I would like to respond to the Canadian Taxpayers Federation’s article published December 31st, 2020.

To begin, “we are NOT all in this together.”  The assertion that we all have to sacrifice to save our province’s economy might sound heroic, but the truth of the matter is that working people have already been disproportionately, negatively impacted by many years of austerity measures and bad economic choices by governments, while the rich have gotten richer.

It’s time for some new approaches to a balanced economy – one that works for everyone.

It’s amazing that in the midst of a devastating global pandemic and economic crisis, before the recovery has had a chance to take hold, the same old right-wing voices are once again demanding cuts to public services, government layoffs, and wage rollbacks as the only solution to revive the economy.

History has repeatedly shown us that austerity and cutbacks are recipes for deepening economic hardship and inequality for working people and families who rely on vital public services, while high-income families and the wealthy escape unscathed.

In 2010, the Harper government‘s austerity plan resulted in a decade of slow growth in Canada, persistent unemployment and underemployment, and grinding insecurity and precarity; in fact the worst economic record of any federal government in postwar history.

The austerity budget of 2016 in Newfoundland & Labrador actually worsened an already fragile economy.

 Cutting wages and public spending in a weak economy is bad policy.  It’s the economic equivalent of inviting people to throw away their masks and drink bleach instead.

When joblessness and underemployment is high, private investment is subdued and businesses are failing due to lack of demand; cutting public-sector wages and reducing government spending will dampen economic growth, not accelerate it.

Through COVID-19, we have seen the economic benefits of expanded fiscal support -essential for replacing lost earnings, subsidizing wages and employment, maintaining viable businesses, and protecting the most vulnerable.

The CTF must have missed the memo.  Virtually, no credible economic institution recommends cutting wages and reducing spending when the economy is this weak.  The OECD, International Monetary Fund, World Bank, the Governor of the Bank of Canada, major business newspapers and leading economists all recommend maintaining or increasing fiscal support, not scaling it back.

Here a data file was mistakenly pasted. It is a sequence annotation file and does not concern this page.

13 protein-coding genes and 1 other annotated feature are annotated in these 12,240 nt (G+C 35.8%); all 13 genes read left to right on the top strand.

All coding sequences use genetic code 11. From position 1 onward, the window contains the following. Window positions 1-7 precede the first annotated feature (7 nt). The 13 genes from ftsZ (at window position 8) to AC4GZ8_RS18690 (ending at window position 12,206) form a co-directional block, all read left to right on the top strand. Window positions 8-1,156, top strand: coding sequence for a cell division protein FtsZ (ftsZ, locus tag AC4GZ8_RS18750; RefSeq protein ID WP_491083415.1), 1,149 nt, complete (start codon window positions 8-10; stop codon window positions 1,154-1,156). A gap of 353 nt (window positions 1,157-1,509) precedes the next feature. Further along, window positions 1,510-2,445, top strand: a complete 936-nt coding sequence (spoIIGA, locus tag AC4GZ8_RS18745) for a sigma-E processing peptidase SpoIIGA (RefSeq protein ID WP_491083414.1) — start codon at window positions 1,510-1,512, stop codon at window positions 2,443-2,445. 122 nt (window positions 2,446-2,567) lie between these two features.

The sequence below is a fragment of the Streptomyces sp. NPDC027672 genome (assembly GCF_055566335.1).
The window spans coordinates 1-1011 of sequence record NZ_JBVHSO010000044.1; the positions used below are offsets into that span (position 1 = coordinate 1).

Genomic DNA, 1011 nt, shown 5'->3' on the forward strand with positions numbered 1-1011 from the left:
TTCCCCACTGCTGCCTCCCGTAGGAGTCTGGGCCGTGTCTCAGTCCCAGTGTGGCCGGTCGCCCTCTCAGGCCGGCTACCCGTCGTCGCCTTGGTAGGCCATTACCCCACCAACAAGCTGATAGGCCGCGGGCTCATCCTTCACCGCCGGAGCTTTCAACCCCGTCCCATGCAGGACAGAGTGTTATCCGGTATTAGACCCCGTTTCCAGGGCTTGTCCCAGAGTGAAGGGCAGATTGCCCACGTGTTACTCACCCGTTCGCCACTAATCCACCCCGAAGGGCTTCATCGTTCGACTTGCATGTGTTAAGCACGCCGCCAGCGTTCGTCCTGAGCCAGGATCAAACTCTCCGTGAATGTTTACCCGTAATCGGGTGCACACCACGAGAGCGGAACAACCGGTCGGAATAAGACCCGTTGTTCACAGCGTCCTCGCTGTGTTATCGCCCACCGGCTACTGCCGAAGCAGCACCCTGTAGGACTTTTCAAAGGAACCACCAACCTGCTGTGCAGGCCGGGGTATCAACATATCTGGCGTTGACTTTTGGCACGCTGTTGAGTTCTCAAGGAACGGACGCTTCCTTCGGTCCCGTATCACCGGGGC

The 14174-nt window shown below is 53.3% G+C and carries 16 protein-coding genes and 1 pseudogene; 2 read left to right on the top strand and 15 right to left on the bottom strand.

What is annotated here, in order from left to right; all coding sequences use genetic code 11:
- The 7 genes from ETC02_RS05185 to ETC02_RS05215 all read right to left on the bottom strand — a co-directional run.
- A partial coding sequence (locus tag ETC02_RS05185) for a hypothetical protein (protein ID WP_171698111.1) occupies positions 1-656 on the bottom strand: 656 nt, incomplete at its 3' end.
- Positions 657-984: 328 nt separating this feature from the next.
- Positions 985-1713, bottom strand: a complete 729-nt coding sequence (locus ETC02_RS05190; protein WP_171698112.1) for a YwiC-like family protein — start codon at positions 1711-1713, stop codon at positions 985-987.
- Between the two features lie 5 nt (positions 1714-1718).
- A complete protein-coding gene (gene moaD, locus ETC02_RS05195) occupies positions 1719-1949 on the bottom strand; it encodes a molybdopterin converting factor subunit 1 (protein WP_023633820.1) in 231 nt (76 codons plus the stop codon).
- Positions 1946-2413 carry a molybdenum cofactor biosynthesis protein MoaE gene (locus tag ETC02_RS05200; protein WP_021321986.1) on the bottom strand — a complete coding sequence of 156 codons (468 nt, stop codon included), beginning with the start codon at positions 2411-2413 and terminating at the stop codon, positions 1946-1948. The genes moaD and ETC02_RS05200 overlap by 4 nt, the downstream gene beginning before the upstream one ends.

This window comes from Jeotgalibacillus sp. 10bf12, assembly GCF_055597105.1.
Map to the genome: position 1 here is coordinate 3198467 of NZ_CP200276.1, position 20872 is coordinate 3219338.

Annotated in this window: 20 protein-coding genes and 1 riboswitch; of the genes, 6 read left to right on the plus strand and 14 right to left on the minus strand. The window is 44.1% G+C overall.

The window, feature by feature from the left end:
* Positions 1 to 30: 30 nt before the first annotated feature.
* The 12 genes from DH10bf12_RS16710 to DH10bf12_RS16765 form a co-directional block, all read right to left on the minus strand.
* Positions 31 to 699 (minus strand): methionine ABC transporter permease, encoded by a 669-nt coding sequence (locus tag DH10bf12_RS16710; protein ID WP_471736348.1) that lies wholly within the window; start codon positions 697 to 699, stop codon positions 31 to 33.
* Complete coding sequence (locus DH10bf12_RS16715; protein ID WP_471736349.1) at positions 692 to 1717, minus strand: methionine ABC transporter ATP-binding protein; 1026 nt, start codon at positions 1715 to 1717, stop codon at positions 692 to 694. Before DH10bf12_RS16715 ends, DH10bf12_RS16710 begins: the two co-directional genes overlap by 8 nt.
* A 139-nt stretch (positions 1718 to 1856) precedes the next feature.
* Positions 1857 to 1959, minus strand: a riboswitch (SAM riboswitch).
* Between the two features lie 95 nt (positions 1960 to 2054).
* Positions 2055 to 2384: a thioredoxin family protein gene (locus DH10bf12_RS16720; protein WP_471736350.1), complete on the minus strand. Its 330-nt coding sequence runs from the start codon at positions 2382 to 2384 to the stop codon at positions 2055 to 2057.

Numerous reports have been produced proving the benefits of a universal, publicly funded, early learning child care program for families, women, children, employers and economic growth.

Tax cuts benefit the richest who already profit from loopholes, offshore tax havens, and lower taxes on capital income.  As tax rates on top incomes have fallen, and corporate tax rates have been slashed, the top one percent of income earners have taken the lion’s share of income growth and wealth accumulation.

The CTF’s slash-and-burn approach to program spending will only create a deeper crisis.  Substantial program cuts that result in greater unemployment will only serve to fuel outmigration, which will worsen our per-capita indebtedness and this sad, unproductive cycle continues.

When you find yourself in a hole, an axe won’t help but a ladder will.  Only by growing the economy, and increasing spending activity through decent jobs, will we see our public purse grow.  This in turn will support the public services we need and rely on.

Now is the time to take advantage of rock-bottom borrowing costs to stimulate activity, job creation and productivity growth through investments in childcare and physical infrastructure.

Provincial policymakers should ignore the siren song of the austerity hawks, listen to the economic consensus, and invest for the future.



Mary Shortall

President, Newfoundland and Labrador Federation of Labour